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Old June 7th, 2016, 02:24 PM   #641
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Quote:
Originally Posted by Glodenox View Post
As Memor is only an aid to remember the double yellow lights and will not do anything when a train passes red, it could be a driver error.
The line may not be equipped with the additional TBL1+ beacons some 300m in front of signals, but should have TBL1 beacons at each of the signals themselves.

In order to drive into the rear of a train ahead, assuming properly operating signalling, the driver had to acknowledge passing a double yellow, do nothing and then pass a red, which would have triggered a brake penalty.

Now a train travelling at 120 km/h with a brake delay of 5 seconds and a deceleration of -1,2 m/s^2, takes 12 seconds to slow down to 90 km/h, but had already covered 370m by then. To come to a full stop it needs roughly 33 seconds and 630m, which sounds about right.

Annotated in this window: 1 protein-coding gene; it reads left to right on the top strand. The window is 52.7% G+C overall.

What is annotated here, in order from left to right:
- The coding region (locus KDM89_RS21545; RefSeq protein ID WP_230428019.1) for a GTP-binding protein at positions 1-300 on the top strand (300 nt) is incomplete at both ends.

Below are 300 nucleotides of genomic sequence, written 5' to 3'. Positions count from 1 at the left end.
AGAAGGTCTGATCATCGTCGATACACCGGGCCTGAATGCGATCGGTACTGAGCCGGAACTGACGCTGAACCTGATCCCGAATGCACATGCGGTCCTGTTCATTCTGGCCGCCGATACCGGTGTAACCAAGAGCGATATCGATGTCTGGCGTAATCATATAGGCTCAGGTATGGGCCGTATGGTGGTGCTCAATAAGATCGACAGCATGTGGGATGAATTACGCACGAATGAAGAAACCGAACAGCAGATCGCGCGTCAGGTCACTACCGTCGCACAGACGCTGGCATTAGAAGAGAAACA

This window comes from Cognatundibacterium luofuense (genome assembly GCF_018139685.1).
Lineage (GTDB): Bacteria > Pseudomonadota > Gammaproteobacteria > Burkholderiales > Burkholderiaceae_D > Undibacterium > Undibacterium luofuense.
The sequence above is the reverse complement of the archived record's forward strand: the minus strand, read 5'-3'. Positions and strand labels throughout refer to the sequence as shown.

I don't know signal block length at the accident site, but when overshooting a signal by 370m into an occupied block, hitting the rear of the train occupying the block doesn't sound unrealistic to me.
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Old June 7th, 2016, 02:43 PM   #642
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Indeed, but I've read stories from people who were on the train that said they didn't feel any strong braking until the collision itself. That's why I'm not yet fully convinced TBL1+ is installed at that point. Then again, people tend not to be a good source of information after such an incident.
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Old June 8th, 2016, 12:25 PM   #643
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Apparently the information is confirmed (article in Dutch). There was no TBL1+ installed at that signal. Whether or not that could have prevented the incident is not completely certain though, as it could be that the signal was failing due to the power surge just before. If the signal didn't work any more, I presume the beacon in the tracks wouldn't have sent out any data either. To solve that the system would need to indicate when the train should expect to find the next beacon, like in ETCS.